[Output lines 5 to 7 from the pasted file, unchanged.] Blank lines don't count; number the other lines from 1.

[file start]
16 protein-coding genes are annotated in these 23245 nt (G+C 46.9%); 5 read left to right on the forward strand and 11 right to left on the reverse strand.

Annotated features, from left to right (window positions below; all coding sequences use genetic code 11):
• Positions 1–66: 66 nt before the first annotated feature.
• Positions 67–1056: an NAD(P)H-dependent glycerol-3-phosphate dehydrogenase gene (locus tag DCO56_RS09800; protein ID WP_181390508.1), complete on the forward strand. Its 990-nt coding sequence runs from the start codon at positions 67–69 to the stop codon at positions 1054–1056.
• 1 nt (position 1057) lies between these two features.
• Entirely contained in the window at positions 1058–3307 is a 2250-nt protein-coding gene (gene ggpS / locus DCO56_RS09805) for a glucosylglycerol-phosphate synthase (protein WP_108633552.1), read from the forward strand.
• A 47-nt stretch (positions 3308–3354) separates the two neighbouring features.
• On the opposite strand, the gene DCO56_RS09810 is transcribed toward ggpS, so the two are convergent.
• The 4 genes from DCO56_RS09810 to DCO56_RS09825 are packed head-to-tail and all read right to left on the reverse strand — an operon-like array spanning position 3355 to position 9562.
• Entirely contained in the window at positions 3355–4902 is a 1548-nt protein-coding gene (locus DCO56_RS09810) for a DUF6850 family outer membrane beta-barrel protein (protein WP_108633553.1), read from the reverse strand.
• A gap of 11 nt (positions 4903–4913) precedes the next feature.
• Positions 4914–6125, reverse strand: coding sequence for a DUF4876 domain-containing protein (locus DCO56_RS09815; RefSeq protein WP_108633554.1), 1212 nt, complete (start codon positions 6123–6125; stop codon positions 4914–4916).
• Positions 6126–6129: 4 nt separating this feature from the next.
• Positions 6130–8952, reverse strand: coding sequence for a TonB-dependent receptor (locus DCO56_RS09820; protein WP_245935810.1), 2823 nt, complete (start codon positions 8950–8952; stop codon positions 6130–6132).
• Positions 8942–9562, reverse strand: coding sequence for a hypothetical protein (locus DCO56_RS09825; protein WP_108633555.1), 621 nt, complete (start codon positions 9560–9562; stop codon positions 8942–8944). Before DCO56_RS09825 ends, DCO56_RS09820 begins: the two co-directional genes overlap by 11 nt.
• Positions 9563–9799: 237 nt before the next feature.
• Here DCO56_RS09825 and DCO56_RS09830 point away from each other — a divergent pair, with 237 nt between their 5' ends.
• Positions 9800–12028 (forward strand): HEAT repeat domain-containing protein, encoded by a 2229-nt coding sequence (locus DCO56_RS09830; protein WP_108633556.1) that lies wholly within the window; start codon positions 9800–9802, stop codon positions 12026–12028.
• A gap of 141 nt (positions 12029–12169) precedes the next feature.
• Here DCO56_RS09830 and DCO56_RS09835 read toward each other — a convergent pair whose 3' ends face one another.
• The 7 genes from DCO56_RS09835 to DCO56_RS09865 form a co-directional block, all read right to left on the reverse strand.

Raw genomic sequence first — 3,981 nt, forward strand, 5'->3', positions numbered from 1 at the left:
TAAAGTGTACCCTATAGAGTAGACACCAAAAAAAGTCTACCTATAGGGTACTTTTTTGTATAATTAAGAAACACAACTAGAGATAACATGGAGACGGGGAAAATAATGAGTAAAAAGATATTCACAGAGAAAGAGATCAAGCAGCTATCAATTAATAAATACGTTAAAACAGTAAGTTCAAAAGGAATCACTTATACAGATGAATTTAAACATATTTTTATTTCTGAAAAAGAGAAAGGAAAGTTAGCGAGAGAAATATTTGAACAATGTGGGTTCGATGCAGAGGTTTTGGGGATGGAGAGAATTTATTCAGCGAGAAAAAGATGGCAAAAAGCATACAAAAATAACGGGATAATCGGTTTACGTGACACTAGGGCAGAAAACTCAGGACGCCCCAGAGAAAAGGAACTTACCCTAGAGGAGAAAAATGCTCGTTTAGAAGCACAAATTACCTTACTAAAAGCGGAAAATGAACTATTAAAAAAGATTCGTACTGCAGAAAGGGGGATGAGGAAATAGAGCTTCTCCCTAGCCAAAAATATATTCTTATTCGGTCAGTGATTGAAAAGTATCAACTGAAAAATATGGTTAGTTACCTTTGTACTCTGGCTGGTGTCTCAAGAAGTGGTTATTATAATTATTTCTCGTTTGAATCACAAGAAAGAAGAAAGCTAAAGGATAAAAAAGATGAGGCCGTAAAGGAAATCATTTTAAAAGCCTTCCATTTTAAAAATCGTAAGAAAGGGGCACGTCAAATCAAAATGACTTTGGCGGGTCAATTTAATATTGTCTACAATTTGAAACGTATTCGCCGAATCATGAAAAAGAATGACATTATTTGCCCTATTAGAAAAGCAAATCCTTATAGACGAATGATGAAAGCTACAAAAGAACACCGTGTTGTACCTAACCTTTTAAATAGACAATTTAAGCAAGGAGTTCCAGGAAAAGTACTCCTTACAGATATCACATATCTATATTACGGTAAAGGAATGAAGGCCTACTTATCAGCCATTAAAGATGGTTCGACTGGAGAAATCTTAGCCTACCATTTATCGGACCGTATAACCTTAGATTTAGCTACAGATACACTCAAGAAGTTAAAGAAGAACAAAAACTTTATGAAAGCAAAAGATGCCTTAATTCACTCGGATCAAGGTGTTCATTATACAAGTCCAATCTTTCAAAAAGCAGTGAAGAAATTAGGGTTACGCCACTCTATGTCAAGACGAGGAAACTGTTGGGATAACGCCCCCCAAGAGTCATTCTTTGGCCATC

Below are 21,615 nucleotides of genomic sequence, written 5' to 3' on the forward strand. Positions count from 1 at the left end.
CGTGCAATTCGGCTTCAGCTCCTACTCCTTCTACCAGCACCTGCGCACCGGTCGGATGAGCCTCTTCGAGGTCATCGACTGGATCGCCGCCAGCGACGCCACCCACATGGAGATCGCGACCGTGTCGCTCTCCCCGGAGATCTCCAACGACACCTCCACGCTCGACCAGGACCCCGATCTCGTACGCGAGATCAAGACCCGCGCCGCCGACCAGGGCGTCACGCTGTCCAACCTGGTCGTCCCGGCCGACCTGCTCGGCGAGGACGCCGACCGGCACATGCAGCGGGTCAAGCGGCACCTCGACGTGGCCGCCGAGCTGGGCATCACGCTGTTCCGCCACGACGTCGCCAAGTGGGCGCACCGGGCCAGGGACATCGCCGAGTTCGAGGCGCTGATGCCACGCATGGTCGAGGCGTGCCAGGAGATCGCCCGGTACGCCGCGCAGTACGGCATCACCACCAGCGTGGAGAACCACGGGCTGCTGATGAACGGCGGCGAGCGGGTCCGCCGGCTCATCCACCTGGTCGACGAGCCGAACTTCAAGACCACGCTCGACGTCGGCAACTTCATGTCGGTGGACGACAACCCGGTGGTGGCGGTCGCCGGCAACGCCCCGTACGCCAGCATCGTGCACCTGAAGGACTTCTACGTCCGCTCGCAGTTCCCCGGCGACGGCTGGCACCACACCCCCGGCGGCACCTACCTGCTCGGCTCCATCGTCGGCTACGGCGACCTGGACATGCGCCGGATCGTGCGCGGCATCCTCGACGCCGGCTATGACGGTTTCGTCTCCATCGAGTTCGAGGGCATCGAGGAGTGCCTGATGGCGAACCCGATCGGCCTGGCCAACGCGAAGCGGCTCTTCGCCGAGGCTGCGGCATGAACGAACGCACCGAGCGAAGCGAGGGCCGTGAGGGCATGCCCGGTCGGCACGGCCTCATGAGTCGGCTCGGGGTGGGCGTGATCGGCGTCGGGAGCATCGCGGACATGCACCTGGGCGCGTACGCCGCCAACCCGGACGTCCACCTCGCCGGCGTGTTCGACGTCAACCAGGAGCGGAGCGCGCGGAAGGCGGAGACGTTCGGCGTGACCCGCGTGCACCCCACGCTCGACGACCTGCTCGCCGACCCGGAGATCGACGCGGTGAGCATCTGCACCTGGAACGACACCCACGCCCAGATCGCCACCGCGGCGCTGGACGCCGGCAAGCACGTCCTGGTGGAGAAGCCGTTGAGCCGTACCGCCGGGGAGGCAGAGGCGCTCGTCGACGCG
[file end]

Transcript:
• 1 nt (position 1057) lies between these two features.
• Entirely contained in the window at positions 1058–3307 is a 2250-nt protein-coding gene (gene ggpS / locus DCO56_RS09805) for a glucosylglycerol-phosphate synthase (protein WP_108633552.1), read from the forward strand.
• A 47-nt stretch (positions 3308–3354) separates the two neighbouring features.